After the first full academic year of the Skolkovo Institute of Science and Technology near Moscow, the university—a collaboration between MIT and the Russian government—saw nearly half of its 80 students involved in a startup.
“That’s a phenomenal indicator if it holds up,” said Edward Crawley, an MIT engineering professor who serves as president of the Skolkovo university, which is nicknamed Skoltech.
MIT has been responsible for helping to develop the education, research, and entrepreneurship programs at Skoltech, and the university accepted its first students in 2012. Skoltech “has a lot of the DNA of MIT in it,” Crawley said.
Programs focus on biomedicine, energy, and technology; stem cell research, genomics, big data, and computer science are in their purview. The first full academic year completed in June, and the second year began Sept. 1.
On Tuesday, the board of Skoltech met at MIT in Cambridge to to discuss initiatives from the past year and look ahead to the future.
Crawley said Skoltech has grown to have nearly 50 faculty members with the help of MIT, and aims to grow to 200 faculty members by the end of the decade. Meanwhile, Skoltech now has 200 graduate students—80 percent of them from Russia—across three master’s programs and one doctoral program.
Skoltech is currently housed in a temporary space but will be moving into the first phase of its permanent campus in January. The university is planned as the centerpiece of the $2.7 billion Skolkovo Innovation Center, an “innovation city” of sorts that aims to give Russia’s high-tech industry a major boost.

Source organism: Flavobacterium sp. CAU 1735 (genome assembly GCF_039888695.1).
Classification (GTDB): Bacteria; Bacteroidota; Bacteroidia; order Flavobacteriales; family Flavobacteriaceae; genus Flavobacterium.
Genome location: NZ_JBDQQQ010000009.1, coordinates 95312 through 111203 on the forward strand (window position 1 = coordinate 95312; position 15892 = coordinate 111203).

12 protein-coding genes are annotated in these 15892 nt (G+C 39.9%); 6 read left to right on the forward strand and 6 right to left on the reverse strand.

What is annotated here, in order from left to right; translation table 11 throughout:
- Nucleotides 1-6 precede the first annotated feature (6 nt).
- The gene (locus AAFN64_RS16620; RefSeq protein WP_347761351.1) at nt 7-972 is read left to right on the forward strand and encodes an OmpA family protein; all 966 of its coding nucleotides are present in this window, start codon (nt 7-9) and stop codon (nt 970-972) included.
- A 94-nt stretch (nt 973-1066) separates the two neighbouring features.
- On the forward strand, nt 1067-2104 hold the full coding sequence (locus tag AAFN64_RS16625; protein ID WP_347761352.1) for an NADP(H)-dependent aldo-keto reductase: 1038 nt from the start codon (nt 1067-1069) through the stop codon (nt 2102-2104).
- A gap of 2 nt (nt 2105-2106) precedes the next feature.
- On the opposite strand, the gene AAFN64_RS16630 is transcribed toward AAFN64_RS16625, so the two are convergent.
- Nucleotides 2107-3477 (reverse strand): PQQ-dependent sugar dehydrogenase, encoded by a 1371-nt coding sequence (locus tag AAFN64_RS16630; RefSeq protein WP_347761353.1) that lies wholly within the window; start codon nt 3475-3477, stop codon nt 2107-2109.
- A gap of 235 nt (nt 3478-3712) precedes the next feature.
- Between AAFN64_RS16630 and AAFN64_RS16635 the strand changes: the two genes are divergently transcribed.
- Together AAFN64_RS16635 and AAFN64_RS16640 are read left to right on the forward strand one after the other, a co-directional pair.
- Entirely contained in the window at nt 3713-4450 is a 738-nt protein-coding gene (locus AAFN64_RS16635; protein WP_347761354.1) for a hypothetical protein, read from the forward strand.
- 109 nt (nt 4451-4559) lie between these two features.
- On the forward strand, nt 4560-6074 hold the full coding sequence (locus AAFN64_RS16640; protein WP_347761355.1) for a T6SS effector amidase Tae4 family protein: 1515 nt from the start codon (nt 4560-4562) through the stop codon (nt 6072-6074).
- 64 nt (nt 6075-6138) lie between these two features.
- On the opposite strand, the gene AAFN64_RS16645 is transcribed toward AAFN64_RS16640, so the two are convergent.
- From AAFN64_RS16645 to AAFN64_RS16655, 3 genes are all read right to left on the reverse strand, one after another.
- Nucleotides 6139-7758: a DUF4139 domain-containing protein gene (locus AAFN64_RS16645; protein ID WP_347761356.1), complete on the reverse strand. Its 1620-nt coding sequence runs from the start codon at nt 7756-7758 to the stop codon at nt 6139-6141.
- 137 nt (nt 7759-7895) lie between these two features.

The growth comes despite concerns from some critics of the Russian government (“MIT is lending legitimacy and a cloud of respectability to an undemocratic regime”) and even from the FBI’s Boston office, which in April issued a warning about the Skolkovo Foundation (the organization that enlisted MIT to help launch Skoltech).
“The foundation may be a means for the Russian government to access our nation’s sensitive or classified research development facilities and dual-use technologies with military and commercial application,” Lucia Ziobro, assistant special agent at the FBI’s Boston’s office, wrote in an op-ed piece for the Boston Business Journal.
Crawley dismissed the concerns. “This is a university like every university in the world. It educates students, generates new ideas,” he said. “That’s their role. Their role is not to be political actors.”
Kyle Alspach has worked in journalism in Massachusetts since 2005 and was one of the original staff writers at BetaBoston.
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